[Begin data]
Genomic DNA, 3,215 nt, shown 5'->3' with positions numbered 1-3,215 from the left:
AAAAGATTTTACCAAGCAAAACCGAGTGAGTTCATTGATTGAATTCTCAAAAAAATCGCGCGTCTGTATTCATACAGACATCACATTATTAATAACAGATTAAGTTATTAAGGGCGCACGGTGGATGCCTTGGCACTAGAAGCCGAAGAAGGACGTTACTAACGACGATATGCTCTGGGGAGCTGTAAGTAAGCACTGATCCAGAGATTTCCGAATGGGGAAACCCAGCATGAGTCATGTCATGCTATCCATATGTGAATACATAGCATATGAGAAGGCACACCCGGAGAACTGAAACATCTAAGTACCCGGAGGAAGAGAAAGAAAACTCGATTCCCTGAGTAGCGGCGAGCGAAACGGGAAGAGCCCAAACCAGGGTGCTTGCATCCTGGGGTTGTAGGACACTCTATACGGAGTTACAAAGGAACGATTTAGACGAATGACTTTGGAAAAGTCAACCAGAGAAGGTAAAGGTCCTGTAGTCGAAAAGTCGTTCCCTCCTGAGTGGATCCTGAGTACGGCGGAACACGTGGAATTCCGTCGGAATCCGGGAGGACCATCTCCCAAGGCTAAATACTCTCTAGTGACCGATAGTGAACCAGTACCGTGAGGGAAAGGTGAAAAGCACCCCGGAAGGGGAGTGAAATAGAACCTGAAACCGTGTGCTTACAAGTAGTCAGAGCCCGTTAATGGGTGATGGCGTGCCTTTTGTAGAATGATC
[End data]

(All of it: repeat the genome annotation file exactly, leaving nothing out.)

Genomic DNA, 3,215 nt, shown 5'->3' with positions numbered 1-3,215 from the left:
AAAAGATTTTACCAAGCAAAACCGAGTGAGTTCATTGATTGAATTCTCAAAAAAATCGCGCGTCTGTATTCATACAGACATCACATTATTAATAACAGATTAAGTTATTAAGGGCGCACGGTGGATGCCTTGGCACTAGAAGCCGAAGAAGGACGTTACTAACGACGATATGCTCTGGGGAGCTGTAAGTAAGCACTGATCCAGAGATTTCCGAATGGGGAAACCCAGCATGAGTCATGTCATGCTATCCATATGTGAATACATAGCATATGAGAAGGCACACCCGGAGAACTGAAACATCTAAGTACCCGGAGGAAGAGAAAGAAAACTCGATTCCCTGAGTAGCGGCGAGCGAAACGGGAAGAGCCCAAACCAGGGTGCTTGCATCCTGGGGTTGTAGGACACTCTATACGGAGTTACAAAGGAACGATTTAGACGAATGACTTTGGAAAAGTCAACCAGAGAAGGTAAAGGTCCTGTAGTCGAAAAGTCGTTCCCTCCTGAGTGGATCCTGAGTACGGCGGAACACGTGGAATTCCGTCGGAATCCGGGAGGACCATCTCCCAAGGCTAAATACTCTCTAGTGACCGATAGTGAACCAGTACCGTGAGGGAAAGGTGAAAAGCACCCCGGAAGGGGAGTGAAATAGAACCTGAAACCGTGTGCTTACAAGTAGTCAGAGCCCGTTAATGGGTGATGGCGTGCCTTTTGTAGAATGATC